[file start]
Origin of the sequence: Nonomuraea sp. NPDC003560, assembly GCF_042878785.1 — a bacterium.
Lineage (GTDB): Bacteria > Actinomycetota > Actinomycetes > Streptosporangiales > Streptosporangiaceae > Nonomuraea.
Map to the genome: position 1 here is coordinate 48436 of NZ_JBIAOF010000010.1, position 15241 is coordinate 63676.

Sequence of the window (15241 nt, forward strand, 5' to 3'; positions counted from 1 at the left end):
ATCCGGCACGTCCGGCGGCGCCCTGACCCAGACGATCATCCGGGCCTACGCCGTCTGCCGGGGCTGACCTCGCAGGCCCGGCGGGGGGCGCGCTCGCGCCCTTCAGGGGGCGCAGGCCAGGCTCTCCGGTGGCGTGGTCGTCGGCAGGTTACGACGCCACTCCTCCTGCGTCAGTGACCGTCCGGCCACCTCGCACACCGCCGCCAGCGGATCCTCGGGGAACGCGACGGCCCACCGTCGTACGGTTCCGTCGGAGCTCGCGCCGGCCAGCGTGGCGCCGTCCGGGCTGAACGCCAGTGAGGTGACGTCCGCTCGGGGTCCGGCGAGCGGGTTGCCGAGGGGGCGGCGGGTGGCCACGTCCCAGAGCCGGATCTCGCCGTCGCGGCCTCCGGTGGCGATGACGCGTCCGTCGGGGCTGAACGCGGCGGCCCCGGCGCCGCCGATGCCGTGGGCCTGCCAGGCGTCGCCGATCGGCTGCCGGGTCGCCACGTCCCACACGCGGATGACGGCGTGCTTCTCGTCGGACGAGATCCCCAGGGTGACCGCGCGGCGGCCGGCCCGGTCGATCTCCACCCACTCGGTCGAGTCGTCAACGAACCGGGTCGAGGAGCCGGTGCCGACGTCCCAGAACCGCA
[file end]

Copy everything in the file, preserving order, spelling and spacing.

Origin of the sequence: Nonomuraea sp. NPDC003560, assembly GCF_042878785.1 — a bacterium.
Lineage (GTDB): Bacteria > Actinomycetota > Actinomycetes > Streptosporangiales > Streptosporangiaceae > Nonomuraea.
Map to the genome: position 1 here is coordinate 48436 of NZ_JBIAOF010000010.1, position 15241 is coordinate 63676.

Sequence of the window (15241 nt, forward strand, 5' to 3'; positions counted from 1 at the left end):
ATCCGGCACGTCCGGCGGCGCCCTGACCCAGACGATCATCCGGGCCTACGCCGTCTGCCGGGGCTGACCTCGCAGGCCCGGCGGGGGGCGCGCTCGCGCCCTTCAGGGGGCGCAGGCCAGGCTCTCCGGTGGCGTGGTCGTCGGCAGGTTACGACGCCACTCCTCCTGCGTCAGTGACCGTCCGGCCACCTCGCACACCGCCGCCAGCGGATCCTCGGGGAACGCGACGGCCCACCGTCGTACGGTTCCGTCGGAGCTCGCGCCGGCCAGCGTGGCGCCGTCCGGGCTGAACGCCAGTGAGGTGACGTCCGCTCGGGGTCCGGCGAGCGGGTTGCCGAGGGGGCGGCGGGTGGCCACGTCCCAGAGCCGGATCTCGCCGTCGCGGCCTCCGGTGGCGATGACGCGTCCGTCGGGGCTGAACGCGGCGGCCCCGGCGCCGCCGATGCCGTGGGCCTGCCAGGCGTCGCCGATCGGCTGCCGGGTCGCCACGTCCCACACGCGGATGACGGCGTGCTTCTCGTCGGACGAGATCCCCAGGGTGACCGCGCGGCGGCCGGCCCGGTCGATCTCCACCCACTCGGTCGAGTCGTCAACGAACCGGGTCGAGGAGCCGGTGCCGACGTCCCAGAACCGCA